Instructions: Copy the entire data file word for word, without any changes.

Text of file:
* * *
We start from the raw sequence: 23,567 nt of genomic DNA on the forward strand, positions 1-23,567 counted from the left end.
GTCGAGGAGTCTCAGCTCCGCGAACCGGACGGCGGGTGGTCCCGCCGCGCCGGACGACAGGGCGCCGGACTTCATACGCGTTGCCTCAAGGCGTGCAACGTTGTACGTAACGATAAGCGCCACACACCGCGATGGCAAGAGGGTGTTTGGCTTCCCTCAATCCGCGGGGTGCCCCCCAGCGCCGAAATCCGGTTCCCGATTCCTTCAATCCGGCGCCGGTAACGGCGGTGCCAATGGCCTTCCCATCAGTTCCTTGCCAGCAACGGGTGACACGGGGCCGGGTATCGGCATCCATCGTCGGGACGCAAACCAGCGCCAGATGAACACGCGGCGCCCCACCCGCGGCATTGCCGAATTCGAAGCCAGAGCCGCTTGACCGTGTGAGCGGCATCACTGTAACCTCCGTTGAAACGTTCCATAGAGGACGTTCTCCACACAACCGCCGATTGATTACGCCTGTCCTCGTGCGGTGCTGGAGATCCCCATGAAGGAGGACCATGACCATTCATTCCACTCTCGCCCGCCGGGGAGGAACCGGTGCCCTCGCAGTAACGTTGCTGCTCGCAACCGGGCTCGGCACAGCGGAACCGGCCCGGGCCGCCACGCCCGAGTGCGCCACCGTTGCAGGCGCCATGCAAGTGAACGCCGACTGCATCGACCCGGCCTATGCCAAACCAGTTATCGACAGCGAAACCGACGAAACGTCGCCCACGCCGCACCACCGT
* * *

We start from the raw sequence: 23,567 nt of genomic DNA on the forward strand, positions 1-23,567 counted from the left end.
GTCGAGGAGTCTCAGCTCCGCGAACCGGACGGCGGGTGGTCCCGCCGCGCCGGACGACAGGGCGCCGGACTTCATACGCGTTGCCTCAAGGCGTGCAACGTTGTACGTAACGATAAGCGCCACACACCGCGATGGCAAGAGGGTGTTTGGCTTCCCTCAATCCGCGGGGTGCCCCCCAGCGCCGAAATCCGGTTCCCGATTCCTTCAATCCGGCGCCGGTAACGGCGGTGCCAATGGCCTTCCCATCAGTTCCTTGCCAGCAACGGGTGACACGGGGCCGGGTATCGGCATCCATCGTCGGGACGCAAACCAGCGCCAGATGAACACGCGGCGCCCCACCCGCGGCATTGCCGAATTCGAAGCCAGAGCCGCTTGACCGTGTGAGCGGCATCACTGTAACCTCCGTTGAAACGTTCCATAGAGGACGTTCTCCACACAACCGCCGATTGATTACGCCTGTCCTCGTGCGGTGCTGGAGATCCCCATGAAGGAGGACCATGACCATTCATTCCACTCTCGCCCGCCGGGGAGGAACCGGTGCCCTCGCAGTAACGTTGCTGCTCGCAACCGGGCTCGGCACAGCGGAACCGGCCCGGGCCGCCACGCCCGAGTGCGCCACCGTTGCAGGCGCCATGCAAGTGAACGCCGACTGCATCGACCCGGCCTATGCCAAACCAGTTATCGACAGCGAAACCGACGAAACGTCGCCCACGCCGCACCACCGT